That ranks as the 12th-most appearances in the league -- 12th! -- for a team that would by any rights receive a hypothetical third-place medal, if the NBA awarded such a thing.
This reminds me of an interaction Roy Hibbert had last year during the Eastern Conference Finals:
Indeed, Roy. And we'll continue not watching the Pacers -- or not being able to as much as their play merits.
Meanwhile, the New York Knicks -- who lost to the Pacers in the second round of the playoffs -- and the Los Angeles Lakers -- who didn't win a single game in the playoffs last year and lost Dwight Howard -- are tied with the champs for the league lead with 25 games.
This isn't exactly surprising. I completely understand why teams with Carmelo Anthony and Kobe Bryant are getting TV hype over a team that doesn't have a big scoring star and led the league in defense last year. And yes, the Pacers are based in Indiana.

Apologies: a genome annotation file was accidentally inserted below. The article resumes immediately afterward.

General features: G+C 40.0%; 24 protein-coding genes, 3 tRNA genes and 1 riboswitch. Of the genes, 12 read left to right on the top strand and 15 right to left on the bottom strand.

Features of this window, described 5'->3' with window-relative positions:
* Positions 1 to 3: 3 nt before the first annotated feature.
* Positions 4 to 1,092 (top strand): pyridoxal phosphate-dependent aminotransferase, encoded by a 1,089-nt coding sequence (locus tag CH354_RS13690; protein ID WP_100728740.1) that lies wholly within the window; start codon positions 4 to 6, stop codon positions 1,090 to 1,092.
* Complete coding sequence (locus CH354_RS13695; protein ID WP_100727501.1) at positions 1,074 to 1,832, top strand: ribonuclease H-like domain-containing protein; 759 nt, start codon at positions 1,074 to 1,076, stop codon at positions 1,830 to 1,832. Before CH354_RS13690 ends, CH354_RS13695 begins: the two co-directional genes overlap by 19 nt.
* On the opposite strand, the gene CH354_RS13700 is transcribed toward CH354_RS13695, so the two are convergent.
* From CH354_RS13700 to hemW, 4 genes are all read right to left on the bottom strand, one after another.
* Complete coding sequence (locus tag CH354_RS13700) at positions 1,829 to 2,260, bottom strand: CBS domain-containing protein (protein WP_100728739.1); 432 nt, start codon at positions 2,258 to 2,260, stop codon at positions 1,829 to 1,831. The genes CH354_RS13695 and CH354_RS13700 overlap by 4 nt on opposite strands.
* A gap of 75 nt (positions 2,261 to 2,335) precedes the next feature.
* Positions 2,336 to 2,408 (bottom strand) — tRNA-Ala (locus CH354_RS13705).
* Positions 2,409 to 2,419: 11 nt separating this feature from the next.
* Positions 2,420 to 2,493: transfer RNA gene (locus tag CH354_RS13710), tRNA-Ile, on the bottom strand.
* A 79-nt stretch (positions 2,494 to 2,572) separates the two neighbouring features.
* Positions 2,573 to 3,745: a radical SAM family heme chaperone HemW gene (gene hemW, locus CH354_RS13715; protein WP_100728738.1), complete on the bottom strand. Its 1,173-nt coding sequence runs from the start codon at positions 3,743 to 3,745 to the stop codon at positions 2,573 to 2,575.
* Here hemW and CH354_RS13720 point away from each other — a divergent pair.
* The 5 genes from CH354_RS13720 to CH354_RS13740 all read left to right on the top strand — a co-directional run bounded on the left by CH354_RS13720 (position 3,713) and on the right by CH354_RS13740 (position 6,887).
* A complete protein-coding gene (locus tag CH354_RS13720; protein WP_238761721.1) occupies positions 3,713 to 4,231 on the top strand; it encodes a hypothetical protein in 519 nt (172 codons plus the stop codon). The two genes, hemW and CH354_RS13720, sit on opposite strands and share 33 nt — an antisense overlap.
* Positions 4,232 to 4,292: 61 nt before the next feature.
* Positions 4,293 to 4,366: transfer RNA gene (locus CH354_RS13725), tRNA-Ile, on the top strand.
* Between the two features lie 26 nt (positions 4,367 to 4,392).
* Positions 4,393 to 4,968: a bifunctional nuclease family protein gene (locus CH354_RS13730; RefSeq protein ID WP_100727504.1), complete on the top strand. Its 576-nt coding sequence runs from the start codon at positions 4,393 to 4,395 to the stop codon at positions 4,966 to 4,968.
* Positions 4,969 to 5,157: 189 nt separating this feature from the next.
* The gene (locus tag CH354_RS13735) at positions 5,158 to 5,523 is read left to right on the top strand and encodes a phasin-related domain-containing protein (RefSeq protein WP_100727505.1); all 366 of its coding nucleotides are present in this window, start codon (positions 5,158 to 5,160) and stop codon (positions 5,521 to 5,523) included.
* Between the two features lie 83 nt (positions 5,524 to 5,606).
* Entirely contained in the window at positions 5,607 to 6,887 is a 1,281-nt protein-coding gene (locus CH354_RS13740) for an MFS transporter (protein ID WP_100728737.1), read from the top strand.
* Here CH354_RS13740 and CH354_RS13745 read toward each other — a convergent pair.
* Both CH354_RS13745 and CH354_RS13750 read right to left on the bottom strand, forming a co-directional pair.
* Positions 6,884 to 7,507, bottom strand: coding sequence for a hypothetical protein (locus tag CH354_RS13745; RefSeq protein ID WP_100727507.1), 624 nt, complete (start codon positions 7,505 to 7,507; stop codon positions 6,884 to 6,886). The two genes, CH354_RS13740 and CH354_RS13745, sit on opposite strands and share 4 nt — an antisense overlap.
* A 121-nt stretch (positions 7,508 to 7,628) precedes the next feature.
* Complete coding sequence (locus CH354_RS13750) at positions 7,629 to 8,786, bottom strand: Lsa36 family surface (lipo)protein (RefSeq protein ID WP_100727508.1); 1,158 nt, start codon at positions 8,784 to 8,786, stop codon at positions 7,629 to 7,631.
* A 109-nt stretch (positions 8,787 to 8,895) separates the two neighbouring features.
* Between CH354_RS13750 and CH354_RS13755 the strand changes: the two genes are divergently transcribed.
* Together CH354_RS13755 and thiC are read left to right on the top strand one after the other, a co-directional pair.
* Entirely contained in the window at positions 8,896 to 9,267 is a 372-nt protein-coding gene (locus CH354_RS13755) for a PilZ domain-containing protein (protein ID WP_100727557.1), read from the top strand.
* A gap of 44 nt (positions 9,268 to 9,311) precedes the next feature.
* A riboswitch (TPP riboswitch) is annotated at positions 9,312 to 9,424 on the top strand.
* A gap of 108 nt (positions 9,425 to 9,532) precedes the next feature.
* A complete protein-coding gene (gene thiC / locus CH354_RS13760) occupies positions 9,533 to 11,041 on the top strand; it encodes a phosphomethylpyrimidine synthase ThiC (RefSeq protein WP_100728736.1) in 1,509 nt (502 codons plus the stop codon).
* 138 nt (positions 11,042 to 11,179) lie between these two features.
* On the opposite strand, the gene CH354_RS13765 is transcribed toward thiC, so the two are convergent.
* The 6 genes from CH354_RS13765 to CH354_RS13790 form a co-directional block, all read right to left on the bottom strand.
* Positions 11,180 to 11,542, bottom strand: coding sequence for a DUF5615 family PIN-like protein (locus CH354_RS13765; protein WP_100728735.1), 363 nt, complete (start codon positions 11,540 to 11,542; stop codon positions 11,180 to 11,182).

But it strikes me as unfortunate. We like watching good basketball, and last year's Eastern Conference Finals was great basketball, even if one of the teams involved liked to play defense more than they liked to score. And sure enough, we watched it: the series drew good ratings throughout, and Game 7 ended up being the most viewed TNT basketball game ever.
Also pooped on: The San Antonio Spurs, who, you know, ALMOST WON THE NBA FINALS, but only have 15 showings. So if you add up the appearances of the two teams that came closest to beating Miami, you get a Lakers team that will probably spend most of the year fighting to make the playoffs. Okay.
And also, the Memphis Grizzlies, who made the Western Conference Finals on the strength of the second-ranked defense in the NBA behind Indiana? They only have six national TV appearances, two fewer than a Dallas Mavericks squad that missed the postseason entirely. This is a little bit more understandable, as the Grizzlies-Spurs series had horrendous ratings. But, still!